15 December 2012

Nigeria: Babban Gwani - Life, Legacy of Zaria's Legendary Builder

Zaria — Weekly Trust explores the life and legacy of Muhammadu Durugu, also known as Babban Gwani, Zaria's master builder of the 19th century.

In Zaria city many people still believe that an Angel was present whenever Babban Gwani was constructing the many mosques that brought him fame, the attention of Kings, and sudden death from the same group that had initially praised and feted him.

Such are the kind of paradoxes that define the life of geniuses all over the world. The possessive temperament of the wealthy and powerful is also vividly hinted at here, as well as the capacity of the same group to bring total eclipse to both art and artists. On the other hand the pure love shown him by the ordinary folk is also captured in popular traditions very alive today in northern Nigeria, which have helped to keep the memory of this genius aglow.

Weekly Trust is told "Many people today believe that if someone builds a house for them, if such a person is not a descendant of Babban Gwani, it will be as though a house has not been built." Such is the reverence with which the man is held. Babban Gwani built mosques and palaces in Kano, Katsina, Bauchi, Zaria, to mention a few. He built the Zaria Juma'a Mosque.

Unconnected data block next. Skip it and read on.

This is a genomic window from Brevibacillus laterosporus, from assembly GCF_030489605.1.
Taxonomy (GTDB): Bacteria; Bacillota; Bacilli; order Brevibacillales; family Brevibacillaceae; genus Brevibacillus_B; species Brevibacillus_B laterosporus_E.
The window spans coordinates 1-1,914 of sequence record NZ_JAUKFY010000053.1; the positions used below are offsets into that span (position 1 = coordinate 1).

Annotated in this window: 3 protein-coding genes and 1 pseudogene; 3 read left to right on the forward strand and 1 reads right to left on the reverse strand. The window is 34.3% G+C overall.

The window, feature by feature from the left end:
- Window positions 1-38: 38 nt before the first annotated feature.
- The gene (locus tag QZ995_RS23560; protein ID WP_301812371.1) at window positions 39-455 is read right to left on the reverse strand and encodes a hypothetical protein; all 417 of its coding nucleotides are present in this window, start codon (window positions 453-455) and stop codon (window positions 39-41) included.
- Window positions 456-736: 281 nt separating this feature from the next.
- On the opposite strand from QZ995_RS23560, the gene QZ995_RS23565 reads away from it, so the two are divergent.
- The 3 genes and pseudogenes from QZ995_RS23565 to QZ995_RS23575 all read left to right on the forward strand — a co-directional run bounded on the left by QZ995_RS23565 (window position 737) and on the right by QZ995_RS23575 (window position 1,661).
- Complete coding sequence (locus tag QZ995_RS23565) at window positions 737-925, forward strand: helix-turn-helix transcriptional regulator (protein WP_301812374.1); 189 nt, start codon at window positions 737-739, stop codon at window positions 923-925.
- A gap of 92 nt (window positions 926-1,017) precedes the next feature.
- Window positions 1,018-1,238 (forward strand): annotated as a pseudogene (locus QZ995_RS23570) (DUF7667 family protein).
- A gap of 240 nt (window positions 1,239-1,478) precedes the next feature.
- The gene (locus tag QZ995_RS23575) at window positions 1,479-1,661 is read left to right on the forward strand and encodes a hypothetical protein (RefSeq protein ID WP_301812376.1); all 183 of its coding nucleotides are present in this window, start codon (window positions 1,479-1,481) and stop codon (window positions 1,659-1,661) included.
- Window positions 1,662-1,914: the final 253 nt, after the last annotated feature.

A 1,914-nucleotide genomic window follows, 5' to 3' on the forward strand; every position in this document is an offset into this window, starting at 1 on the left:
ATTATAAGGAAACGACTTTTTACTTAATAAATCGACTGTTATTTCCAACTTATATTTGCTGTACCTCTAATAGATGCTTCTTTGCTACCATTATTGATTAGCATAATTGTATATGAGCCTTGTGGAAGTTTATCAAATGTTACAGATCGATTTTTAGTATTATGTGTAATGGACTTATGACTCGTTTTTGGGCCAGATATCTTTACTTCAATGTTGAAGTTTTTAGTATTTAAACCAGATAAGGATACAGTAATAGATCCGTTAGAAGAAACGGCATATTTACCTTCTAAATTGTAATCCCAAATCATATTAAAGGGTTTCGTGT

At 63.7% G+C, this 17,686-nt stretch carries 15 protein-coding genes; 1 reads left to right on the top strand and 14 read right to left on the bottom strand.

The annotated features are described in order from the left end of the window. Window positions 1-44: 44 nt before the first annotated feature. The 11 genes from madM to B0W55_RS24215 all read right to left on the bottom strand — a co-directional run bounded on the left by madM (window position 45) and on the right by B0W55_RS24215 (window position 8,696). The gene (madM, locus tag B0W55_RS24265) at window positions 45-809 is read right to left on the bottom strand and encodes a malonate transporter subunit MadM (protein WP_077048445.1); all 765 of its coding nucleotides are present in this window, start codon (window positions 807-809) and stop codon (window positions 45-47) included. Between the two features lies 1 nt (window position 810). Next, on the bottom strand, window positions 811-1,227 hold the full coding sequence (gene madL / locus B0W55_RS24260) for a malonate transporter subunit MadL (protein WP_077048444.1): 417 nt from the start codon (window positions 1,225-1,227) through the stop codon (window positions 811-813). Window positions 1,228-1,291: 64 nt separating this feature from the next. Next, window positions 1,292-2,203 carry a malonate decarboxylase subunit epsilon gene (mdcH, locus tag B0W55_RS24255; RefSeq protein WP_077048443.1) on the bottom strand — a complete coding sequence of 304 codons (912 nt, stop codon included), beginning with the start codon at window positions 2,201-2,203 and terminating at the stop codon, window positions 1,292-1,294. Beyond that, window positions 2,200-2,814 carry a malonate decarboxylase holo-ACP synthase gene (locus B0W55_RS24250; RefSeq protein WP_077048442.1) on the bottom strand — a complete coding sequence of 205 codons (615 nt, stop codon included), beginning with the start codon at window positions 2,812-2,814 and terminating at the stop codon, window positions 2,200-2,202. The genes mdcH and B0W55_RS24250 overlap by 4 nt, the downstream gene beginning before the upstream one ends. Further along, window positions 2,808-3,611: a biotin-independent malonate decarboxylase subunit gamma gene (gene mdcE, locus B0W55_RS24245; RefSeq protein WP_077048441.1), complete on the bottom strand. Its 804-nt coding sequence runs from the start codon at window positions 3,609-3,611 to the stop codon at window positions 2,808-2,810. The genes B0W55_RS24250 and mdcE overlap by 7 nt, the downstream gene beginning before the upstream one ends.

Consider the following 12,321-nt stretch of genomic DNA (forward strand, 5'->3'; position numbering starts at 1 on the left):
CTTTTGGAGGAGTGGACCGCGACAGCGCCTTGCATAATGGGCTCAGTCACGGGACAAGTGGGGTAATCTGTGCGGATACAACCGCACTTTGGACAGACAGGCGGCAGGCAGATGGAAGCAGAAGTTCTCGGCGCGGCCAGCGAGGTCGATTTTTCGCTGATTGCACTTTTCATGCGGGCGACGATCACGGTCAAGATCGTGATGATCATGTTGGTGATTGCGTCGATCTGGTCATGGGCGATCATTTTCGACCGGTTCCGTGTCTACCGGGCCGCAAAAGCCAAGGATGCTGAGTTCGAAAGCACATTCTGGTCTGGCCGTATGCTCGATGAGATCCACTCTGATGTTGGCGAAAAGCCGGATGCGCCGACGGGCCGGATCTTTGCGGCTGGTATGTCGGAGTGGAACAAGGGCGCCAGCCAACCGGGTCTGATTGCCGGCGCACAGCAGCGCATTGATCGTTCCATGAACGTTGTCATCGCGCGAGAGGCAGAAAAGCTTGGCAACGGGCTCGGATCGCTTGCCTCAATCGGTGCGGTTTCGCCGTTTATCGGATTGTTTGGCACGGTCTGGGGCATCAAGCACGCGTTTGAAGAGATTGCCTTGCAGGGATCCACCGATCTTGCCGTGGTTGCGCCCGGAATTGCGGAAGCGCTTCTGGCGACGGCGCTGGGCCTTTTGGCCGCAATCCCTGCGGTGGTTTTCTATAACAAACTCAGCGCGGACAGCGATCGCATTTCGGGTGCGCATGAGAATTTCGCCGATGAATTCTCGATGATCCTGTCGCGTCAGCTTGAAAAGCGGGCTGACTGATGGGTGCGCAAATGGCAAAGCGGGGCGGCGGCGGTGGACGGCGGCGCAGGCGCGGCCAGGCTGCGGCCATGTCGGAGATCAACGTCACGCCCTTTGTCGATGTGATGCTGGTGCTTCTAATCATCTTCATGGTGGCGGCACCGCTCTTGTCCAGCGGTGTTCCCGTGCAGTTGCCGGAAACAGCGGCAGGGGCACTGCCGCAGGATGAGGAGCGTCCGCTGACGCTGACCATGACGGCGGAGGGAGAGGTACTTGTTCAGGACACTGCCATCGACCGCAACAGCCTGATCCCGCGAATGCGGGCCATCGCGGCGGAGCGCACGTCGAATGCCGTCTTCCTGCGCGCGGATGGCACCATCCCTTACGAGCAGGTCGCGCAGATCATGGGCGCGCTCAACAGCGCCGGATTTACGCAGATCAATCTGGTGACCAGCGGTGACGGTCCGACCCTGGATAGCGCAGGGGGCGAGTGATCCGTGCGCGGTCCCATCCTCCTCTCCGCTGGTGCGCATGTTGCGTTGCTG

Last Saturday this writer visited the mosque. It was an amazing experience. This is a 19th century architectural masterpiece which has many arches, pillars and columns, which stretch all the way to the ground. The mosque is silent just as the visitors are quiet, stunned by the sheer power of the extraordinary interior. Something in the architecture seems to shut out the 21st century sounds outside. Thus, one could in a sense go back to the 19th century during the visit in a perfect and complete sense.

The effect of the mosque was so sublime; I had to request to go back in when we were leaving, just to take in the powerful impressions once more. This was granted. At a point above an arch is an imprint of a palm, said to be that of Babban Gwani. It is rather large, and seems to show that the genius must have had extremely large hands. He might have needed these massive palms as an aid in the light of the physical tasks he had to carry out on earth.

Popular accounts state that Babban Gwani had many unique habits, one of which was that he built his houses or mosques only at night. This may be indicative of a certain profundity of spirit which functions best in moments of great silence. In his case, silence is not just golden; it is the sublime hearth for creating enduring works of great beauty.